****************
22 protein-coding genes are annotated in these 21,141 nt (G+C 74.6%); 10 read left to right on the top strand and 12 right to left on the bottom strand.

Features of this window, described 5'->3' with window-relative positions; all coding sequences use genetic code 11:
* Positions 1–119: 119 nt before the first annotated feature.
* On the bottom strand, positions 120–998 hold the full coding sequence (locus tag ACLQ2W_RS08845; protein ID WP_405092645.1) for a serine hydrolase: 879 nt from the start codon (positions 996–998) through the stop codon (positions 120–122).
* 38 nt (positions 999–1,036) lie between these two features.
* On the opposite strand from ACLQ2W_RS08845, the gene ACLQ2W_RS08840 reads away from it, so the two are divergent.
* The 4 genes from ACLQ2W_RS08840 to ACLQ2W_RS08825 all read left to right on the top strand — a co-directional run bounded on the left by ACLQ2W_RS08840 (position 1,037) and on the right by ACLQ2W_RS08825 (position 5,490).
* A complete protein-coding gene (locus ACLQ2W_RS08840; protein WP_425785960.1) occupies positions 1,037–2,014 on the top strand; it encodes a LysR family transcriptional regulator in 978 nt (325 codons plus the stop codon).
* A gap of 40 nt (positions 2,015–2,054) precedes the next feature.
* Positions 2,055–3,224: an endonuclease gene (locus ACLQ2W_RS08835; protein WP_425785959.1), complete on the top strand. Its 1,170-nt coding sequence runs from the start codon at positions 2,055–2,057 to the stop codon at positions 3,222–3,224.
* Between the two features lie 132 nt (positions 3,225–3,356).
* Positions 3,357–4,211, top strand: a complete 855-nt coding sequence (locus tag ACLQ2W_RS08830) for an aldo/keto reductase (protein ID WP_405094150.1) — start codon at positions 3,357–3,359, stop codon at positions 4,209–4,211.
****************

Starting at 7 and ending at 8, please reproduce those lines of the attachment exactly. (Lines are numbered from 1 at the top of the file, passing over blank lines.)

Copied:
* The 4 genes from ACLQ2W_RS08840 to ACLQ2W_RS08825 all read left to right on the top strand — a co-directional run bounded on the left by ACLQ2W_RS08840 (position 1,037) and on the right by ACLQ2W_RS08825 (position 5,490).
* A complete protein-coding gene (locus ACLQ2W_RS08840; protein WP_425785960.1) occupies positions 1,037–2,014 on the top strand; it encodes a LysR family transcriptional regulator in 978 nt (325 codons plus the stop codon).